Nhgatitb — No. I consider that its introduction would result in greater "over-pressure" in schools in "Wales. Managers would insist upon its being taken up in all schools to increase the Government grant.

Ai'MEMATiTB — Yes, as it would be a great assistance in teaching Enghsh to the "Welsh children. From my twelve years' experience as teacher in "Welsh districts, I have found it necessary to impart my instruction by means of the "Welsh language, and I know that the knowledge of the Enghsh language, which is gained by the




Welsh as a channel is far more sound and perfect than that which is acquired by leaving the Welsh entirely out of the course of instruction. In spite of the prejudice which some of H. M. Inspectors hare against Welsh, I have never failed to give the children as much instruction as time would allow me in their mother's language.

Most decidedly. It ought to be an extra subject in every school.

My children, although they were instructed first in English, but now being able to converse in Welsh, would be benefitted by a further knowledge of the Welsh language, and to the Welsh it would be a greater advantage.

The educational advantages would be very great, and surely the adoption of such teaching would add a delightful work to many a Welsh teacher and scholar and help to keep "yr hen iaith" alive.

To the scholars themselves it would give a sense of reaUty to grammar which the subject does not now possess. And by its giving a power of comparison it would greatly facilitate the teaching of historical English. The great drawback is the ignorance of Welshmen of the grammar of their own language. I may state that the vUlage in which I Uve has four EngUsh places of worship and six Welsh ditto, the size of the latter being to the former as two is to one.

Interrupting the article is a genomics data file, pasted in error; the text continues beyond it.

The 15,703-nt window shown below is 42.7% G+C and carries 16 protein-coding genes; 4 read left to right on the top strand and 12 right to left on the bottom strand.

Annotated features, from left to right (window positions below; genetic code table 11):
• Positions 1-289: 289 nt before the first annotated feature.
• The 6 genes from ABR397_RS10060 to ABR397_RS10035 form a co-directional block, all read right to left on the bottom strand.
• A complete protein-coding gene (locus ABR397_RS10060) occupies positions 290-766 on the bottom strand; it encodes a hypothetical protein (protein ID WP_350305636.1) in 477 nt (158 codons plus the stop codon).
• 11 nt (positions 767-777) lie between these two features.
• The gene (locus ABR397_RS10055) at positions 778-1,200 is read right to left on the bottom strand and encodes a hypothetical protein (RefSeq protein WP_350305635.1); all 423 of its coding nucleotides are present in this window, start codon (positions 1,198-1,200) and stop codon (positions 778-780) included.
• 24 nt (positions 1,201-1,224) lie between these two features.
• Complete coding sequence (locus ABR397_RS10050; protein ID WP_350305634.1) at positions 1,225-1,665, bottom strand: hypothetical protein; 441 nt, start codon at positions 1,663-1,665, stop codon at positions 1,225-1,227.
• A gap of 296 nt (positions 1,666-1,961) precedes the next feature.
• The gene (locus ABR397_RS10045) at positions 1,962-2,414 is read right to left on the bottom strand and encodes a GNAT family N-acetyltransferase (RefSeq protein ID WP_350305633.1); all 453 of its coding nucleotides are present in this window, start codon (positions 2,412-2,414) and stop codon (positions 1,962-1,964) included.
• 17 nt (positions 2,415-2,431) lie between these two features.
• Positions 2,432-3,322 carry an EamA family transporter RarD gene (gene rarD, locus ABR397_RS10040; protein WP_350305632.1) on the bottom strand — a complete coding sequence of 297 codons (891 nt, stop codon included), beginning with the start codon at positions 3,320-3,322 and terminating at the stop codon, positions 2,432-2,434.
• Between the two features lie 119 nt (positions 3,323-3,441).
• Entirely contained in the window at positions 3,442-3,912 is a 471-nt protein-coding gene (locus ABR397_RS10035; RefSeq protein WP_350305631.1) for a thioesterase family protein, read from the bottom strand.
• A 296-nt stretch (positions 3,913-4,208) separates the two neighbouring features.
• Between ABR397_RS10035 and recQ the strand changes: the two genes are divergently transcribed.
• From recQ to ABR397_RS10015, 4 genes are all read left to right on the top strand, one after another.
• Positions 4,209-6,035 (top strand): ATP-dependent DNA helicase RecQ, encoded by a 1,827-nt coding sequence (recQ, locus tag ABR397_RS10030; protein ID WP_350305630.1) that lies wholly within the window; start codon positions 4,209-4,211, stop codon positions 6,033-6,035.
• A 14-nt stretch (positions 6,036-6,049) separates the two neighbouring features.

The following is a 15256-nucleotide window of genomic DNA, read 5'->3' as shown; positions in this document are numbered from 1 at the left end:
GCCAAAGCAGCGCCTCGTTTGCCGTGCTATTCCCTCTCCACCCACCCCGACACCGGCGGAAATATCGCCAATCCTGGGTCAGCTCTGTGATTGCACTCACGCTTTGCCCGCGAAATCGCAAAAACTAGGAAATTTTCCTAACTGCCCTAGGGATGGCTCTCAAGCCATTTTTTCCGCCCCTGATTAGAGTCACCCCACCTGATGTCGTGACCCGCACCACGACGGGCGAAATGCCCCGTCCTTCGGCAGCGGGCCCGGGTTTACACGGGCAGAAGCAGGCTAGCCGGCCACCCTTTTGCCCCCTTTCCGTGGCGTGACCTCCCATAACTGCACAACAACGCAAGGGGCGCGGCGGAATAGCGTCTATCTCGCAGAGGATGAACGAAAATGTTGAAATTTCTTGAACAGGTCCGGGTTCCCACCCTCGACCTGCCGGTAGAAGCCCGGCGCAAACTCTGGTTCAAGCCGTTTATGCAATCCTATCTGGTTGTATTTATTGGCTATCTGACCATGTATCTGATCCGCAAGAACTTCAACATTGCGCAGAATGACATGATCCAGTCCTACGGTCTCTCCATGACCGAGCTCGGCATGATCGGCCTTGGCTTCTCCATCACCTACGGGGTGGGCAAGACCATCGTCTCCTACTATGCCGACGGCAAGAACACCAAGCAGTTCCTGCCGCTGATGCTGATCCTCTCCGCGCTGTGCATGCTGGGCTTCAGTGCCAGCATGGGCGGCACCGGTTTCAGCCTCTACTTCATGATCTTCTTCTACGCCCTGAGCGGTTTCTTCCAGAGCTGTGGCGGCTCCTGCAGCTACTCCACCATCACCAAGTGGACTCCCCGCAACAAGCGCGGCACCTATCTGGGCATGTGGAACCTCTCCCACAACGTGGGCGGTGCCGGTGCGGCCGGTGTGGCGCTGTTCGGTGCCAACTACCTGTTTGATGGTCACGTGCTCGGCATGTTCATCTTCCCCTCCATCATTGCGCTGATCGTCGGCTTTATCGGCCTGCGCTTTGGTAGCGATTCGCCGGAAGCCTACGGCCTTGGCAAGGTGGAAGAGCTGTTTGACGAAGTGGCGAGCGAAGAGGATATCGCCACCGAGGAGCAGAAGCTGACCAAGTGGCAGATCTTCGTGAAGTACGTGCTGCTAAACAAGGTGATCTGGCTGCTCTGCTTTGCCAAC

Tes. Those of my scholars who read with true expression have a knowledge of the Welsh langnage. They are certainly ahead of those possessing no such knowledge.

It is the case in this school, which numbers over 200 children, all Welsh except eight. I frequently use Welsh to explain difilcult terms, and the last school report contains this remark: "The very intelligent work of the three highest standards is deserving of special mention. * * Many look at it now with contempt and as a thing to be forgotten; if introduced into school it would be looked at in quite a different Ught.

It does seem very unscientific to attempt (more correctly to continue) to make Welsh children learn English by UteraUy gulling them with it. We hear much of "bi-lingual difficulty."




This I don't admit; the "difficulty'' is altogether in the means used to teach EngUsh.

I heard the advocates of an alteration in the present system of Welsh education spoken of lately by a person who had been a Carmarthenshire teacher, as a "few agitators." The answers that are given above will sufficiently disprove such a crude assertion, at least for the recent date of 1885. Persons who make similar statements, and adopt a hostile attitude, are frequently either Welshmen who have, through an imperfect education, had to suffer disappointment in some way or other, and blame their language instead of the system, or else persons who are really in good degree, ignorant of the language, at least from a literary point of view.

Bearing in mind that we are not deaUng with the views of impractical enthusiasts, but with the opinions of practical men, although in fact they had no experience of systematic teaching of the language, except in a few isolated cases, also bearing in mind the magnitude of the changes which might be expected to take place in the event of the bilingual system being universally adopted, I subjoin further summaries of leading points in the answers, which may enable the reader to obtain a still clearer view of the arguments for and against, than would be obtained by a cursory perusal of the foregoing pages.


WouIdassistinacquiringEnglish. Would hinder EngUsh conversation.